The Recovering Farmer

Friday, January 29, 2016

We Talked

Here we are again. That time of year. Talk time. How time flies, at least for some of us. Others often watch the clock and wonder, when can I sleep again, when will it be dark again, when will I find some relief from the endless cycle of thoughts running through my mind. In a situation such as that, time does not fly. It seems to stand still. But wait a minute. I wanted the darkness to stay to protect from what is out there. Now the darkness is gone but I want it back. But no, I prefer light. With light there is hope. But with light there is reality. And far too often reality sucks.

So let’s talk about it. I met someone last week and, in the course of our conversation, I heard an interesting story. A story I was familiar with but, at the same time, was not. Many years ago, and based on simple math, 45 years ago, there was a death by suicide in our community. It was shocking, to say the least. And as I reflect on that I am deeply saddened. Always wondering why? What happened? What could the community have done? Perhaps if someone, anyone, would have talked about it, a considerable amount of heartache could have been avoided.

That was 45 years ago. And as I take note of the annual “let’s talk” initiative by Bell Canada I wonder. What has changed? Sure, we do talk about it. Yes, we understand that there is a stigma. But what has changed?

Back to who I met last week. I saw him approach. It had been a few years. The first thing he did was apologize to me. Apologize for not being the support he could have been, might have been, should have been, when I was experiencing dark times in my life. I was rather taken aback by that apology. Totally not warranted and not expected. How could he have known? I hid it well. I had a good conversation with him about what was, what could have been, and what really is. We laughed, we talked, and we were sad.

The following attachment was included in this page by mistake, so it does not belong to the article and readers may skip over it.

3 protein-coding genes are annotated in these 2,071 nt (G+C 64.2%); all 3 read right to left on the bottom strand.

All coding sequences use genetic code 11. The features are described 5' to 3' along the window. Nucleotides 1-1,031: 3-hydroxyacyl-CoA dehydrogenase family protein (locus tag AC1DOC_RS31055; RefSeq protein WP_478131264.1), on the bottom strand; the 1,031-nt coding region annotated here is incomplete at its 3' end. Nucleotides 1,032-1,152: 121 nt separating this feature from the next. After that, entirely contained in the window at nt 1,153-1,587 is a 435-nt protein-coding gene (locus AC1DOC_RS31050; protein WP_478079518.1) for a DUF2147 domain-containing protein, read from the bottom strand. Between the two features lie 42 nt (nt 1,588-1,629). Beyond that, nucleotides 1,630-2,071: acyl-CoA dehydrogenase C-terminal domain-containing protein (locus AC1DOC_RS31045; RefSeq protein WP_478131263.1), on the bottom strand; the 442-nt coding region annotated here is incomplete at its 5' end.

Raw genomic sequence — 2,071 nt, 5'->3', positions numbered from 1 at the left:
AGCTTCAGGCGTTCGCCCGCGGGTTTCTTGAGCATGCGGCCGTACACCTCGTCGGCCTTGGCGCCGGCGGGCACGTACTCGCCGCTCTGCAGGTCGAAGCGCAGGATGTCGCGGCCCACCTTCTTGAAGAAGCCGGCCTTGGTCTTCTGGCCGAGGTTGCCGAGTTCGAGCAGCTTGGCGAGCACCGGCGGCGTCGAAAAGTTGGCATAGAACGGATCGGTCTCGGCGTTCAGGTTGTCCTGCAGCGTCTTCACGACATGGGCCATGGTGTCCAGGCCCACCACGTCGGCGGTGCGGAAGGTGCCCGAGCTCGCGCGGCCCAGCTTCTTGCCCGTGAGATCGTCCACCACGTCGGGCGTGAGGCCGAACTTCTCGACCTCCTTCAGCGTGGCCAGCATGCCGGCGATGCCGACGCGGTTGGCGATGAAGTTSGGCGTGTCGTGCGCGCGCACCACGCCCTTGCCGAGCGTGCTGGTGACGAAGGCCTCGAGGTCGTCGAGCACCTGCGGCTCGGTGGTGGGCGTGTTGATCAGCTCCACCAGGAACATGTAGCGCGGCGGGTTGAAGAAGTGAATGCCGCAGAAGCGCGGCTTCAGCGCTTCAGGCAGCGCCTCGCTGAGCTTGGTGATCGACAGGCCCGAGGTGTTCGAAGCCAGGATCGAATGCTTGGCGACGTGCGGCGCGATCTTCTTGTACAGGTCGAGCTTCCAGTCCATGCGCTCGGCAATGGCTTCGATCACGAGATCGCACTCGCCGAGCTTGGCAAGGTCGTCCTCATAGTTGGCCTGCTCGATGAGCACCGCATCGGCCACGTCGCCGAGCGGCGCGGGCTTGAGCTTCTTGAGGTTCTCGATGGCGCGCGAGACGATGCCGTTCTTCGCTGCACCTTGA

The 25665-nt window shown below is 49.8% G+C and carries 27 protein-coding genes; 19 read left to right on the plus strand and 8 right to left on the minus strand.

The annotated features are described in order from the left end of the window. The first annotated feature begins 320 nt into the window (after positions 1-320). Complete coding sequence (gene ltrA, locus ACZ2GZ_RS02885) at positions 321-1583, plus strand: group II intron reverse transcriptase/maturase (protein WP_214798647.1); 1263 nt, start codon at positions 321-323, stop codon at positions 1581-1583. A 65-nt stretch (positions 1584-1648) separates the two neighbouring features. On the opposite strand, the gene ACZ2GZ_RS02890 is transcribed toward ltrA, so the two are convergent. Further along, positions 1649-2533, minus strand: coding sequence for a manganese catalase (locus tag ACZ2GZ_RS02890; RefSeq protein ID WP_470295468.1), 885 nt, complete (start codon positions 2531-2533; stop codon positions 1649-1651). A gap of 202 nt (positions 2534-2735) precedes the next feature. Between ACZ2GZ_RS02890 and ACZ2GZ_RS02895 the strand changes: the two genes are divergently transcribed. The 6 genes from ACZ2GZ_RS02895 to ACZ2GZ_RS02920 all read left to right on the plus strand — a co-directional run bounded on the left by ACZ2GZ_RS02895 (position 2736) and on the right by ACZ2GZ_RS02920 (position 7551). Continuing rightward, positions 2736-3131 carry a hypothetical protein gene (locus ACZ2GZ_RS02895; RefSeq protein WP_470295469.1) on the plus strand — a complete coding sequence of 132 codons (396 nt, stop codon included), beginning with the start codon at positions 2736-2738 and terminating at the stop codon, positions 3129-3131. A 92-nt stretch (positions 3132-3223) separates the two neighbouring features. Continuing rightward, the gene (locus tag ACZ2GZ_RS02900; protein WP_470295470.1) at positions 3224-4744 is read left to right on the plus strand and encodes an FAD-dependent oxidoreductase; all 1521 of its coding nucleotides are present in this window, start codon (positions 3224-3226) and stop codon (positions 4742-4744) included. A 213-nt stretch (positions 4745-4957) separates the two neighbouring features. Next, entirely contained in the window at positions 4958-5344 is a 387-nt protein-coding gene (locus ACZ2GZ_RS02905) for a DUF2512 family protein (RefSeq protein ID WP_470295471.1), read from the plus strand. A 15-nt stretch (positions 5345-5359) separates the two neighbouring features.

We talked about his brother. The brother he found dead 45 years ago. A brother who was trying to escape from inexplicable pain. The friend I was chatting with was 9 at the time, I would have been 11 and his brother would have been 13. A picture he will never, ever forget. I told him how I often thought of the events of that day 45 years ago. After all I passed their farm every time I left home. They were on the main route between me and the highways and byways. Perhaps my recollection was off but the story remains the same. We reminisced. It felt good. We caught up. It left a feeling of sadness.

It made me think. Here he was apologizing to me when so many years ago he went through something, god forbid, no one should go through. There is so much pain, for so many when a suicide happens. Most times the only one who escapes the pain is the one that died.

I was young back in the day when this person’s life ended. I was not young last year when I attended two funerals of people who had died by suicide. In those 45 years have things changed? Here is hoping. The world keeps turning. Life keeps happening. I know talking helps. It has helped me and keeps helping me. Has it helped enough? Can I do more? Do I sound frustrated? I think I am. Make it a good one.

“The more you hide your feelings, the more they show. The more you deny your feelings, the more they grow.”

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